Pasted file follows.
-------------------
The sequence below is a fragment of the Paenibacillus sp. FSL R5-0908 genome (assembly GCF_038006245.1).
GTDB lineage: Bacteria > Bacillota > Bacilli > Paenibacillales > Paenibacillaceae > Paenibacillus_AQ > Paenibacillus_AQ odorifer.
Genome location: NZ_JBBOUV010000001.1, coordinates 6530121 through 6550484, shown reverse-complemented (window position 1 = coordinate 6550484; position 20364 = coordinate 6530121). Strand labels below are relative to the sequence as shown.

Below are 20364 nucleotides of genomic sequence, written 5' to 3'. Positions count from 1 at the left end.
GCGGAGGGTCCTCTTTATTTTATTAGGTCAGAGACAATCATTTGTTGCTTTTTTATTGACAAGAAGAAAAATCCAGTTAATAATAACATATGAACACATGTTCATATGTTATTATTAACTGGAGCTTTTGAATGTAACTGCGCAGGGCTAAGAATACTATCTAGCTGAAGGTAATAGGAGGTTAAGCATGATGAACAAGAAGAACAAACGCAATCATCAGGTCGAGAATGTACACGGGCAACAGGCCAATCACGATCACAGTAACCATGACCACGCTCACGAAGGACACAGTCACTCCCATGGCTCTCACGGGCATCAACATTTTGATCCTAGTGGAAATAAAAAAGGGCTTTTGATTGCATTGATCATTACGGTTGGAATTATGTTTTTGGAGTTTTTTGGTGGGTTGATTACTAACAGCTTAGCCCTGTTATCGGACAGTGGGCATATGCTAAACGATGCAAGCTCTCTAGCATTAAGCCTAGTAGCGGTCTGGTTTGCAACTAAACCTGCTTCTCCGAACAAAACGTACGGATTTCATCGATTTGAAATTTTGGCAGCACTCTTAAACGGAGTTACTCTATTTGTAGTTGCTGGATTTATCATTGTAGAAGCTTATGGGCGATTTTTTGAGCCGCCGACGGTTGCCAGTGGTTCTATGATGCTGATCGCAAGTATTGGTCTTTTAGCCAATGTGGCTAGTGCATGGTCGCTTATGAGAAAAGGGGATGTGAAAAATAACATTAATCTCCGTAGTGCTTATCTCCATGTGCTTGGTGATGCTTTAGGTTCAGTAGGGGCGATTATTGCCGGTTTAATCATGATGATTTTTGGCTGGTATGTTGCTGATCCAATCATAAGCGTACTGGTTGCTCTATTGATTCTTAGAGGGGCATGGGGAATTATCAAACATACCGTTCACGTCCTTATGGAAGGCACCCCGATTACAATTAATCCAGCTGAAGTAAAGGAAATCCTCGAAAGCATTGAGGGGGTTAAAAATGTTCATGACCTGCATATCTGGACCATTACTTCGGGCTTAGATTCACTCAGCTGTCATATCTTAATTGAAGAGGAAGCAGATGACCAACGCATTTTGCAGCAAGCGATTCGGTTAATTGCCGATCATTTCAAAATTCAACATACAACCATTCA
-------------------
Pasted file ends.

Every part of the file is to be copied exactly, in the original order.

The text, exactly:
The sequence below is a fragment of the Paenibacillus sp. FSL R5-0908 genome (assembly GCF_038006245.1).
GTDB lineage: Bacteria > Bacillota > Bacilli > Paenibacillales > Paenibacillaceae > Paenibacillus_AQ > Paenibacillus_AQ odorifer.
Genome location: NZ_JBBOUV010000001.1, coordinates 6530121 through 6550484, shown reverse-complemented (window position 1 = coordinate 6550484; position 20364 = coordinate 6530121). Strand labels below are relative to the sequence as shown.

Below are 20364 nucleotides of genomic sequence, written 5' to 3'. Positions count from 1 at the left end.
GCGGAGGGTCCTCTTTATTTTATTAGGTCAGAGACAATCATTTGTTGCTTTTTTATTGACAAGAAGAAAAATCCAGTTAATAATAACATATGAACACATGTTCATATGTTATTATTAACTGGAGCTTTTGAATGTAACTGCGCAGGGCTAAGAATACTATCTAGCTGAAGGTAATAGGAGGTTAAGCATGATGAACAAGAAGAACAAACGCAATCATCAGGTCGAGAATGTACACGGGCAACAGGCCAATCACGATCACAGTAACCATGACCACGCTCACGAAGGACACAGTCACTCCCATGGCTCTCACGGGCATCAACATTTTGATCCTAGTGGAAATAAAAAAGGGCTTTTGATTGCATTGATCATTACGGTTGGAATTATGTTTTTGGAGTTTTTTGGTGGGTTGATTACTAACAGCTTAGCCCTGTTATCGGACAGTGGGCATATGCTAAACGATGCAAGCTCTCTAGCATTAAGCCTAGTAGCGGTCTGGTTTGCAACTAAACCTGCTTCTCCGAACAAAACGTACGGATTTCATCGATTTGAAATTTTGGCAGCACTCTTAAACGGAGTTACTCTATTTGTAGTTGCTGGATTTATCATTGTAGAAGCTTATGGGCGATTTTTTGAGCCGCCGACGGTTGCCAGTGGTTCTATGATGCTGATCGCAAGTATTGGTCTTTTAGCCAATGTGGCTAGTGCATGGTCGCTTATGAGAAAAGGGGATGTGAAAAATAACATTAATCTCCGTAGTGCTTATCTCCATGTGCTTGGTGATGCTTTAGGTTCAGTAGGGGCGATTATTGCCGGTTTAATCATGATGATTTTTGGCTGGTATGTTGCTGATCCAATCATAAGCGTACTGGTTGCTCTATTGATTCTTAGAGGGGCATGGGGAATTATCAAACATACCGTTCACGTCCTTATGGAAGGCACCCCGATTACAATTAATCCAGCTGAAGTAAAGGAAATCCTCGAAAGCATTGAGGGGGTTAAAAATGTTCATGACCTGCATATCTGGACCATTACTTCGGGCTTAGATTCACTCAGCTGTCATATCTTAATTGAAGAGGAAGCAGATGACCAACGCATTTTGCAGCAAGCGATTCGGTTAATTGCCGATCATTTCAAAATTCAACATACAACCATTCA